February 16th, 2010
01:56 PM ET

Fact Check: What's the track record of military commissions?

[cnn-photo-caption image=http://i2.cdn.turner.com/cnn/2010/images/02/15/art.biden.gi.jpg caption="Vice President Joe Biden said two out of three people tried in military courts are now free."]

Emma Lacey-Bordeaux

Vice President Joe Biden took to the airwaves on Sunday and discussed the issue of national security. On CBS's Face the Nation Biden compared the track records of military and civilian courts saying: "There have been three people tried and convicted by the last administration in military courts. Two are walking the street right now."

Fact Check: Are two people convicted in military courts now free?
–According to the Department of Defense, David Hicks was convicted of providing material support to terrorism in 2007. His case was the first tried in the military system after the passage of the Military Commissions Act of 2006. Hicks was sentenced to "not more than nine months," according to a DOD press release. CNN's Brian Todd found that Hicks is now free.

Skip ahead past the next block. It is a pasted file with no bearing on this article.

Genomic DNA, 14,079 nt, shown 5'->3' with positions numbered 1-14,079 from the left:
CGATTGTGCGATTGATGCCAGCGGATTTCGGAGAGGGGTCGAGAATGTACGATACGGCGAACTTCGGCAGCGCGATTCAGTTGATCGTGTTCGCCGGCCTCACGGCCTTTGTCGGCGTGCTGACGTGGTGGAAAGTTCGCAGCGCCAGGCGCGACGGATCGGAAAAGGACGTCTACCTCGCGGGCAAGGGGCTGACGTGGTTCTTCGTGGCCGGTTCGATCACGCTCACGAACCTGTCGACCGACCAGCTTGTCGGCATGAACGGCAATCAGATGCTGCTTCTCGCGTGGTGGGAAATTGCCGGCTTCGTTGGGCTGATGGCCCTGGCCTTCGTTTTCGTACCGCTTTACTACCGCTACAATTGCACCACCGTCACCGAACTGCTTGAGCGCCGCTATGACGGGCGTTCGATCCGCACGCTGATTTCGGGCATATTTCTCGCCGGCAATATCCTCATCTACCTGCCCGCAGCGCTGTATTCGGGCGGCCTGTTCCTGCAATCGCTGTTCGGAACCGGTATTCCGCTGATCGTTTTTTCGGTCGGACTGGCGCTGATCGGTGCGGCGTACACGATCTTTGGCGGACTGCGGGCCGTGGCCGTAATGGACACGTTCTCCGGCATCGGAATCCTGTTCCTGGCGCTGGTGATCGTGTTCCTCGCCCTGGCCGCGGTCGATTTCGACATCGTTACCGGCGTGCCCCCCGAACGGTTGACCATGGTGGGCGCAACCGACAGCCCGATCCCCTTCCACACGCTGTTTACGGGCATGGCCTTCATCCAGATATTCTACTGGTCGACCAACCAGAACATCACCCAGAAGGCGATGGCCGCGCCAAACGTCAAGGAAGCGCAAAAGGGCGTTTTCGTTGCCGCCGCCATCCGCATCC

–Salim Hamdan was convicted in 2008 of providing material support to terrorism and sentenced to 66 months, according to the DOD. However the military judge in the case ordered a credit of 61 months and eight days. CNN's Brian Todd found that Hamdan is now in Yemen.

- Ali Hamza al-Bahul was sentenced in November of 2008 to life in prison according to the DOD. Bahlul was convicted of conspiracy, solicitation and providing material support to terrorism. CNN's Brian Todd found that Bahul is still incarcerated.

Bottom Line: Vice President Joe Biden is correct when he says two out of three tried in military commissions are now free.

-CNN's Diana Holden and Brian Todd contributed to this report.

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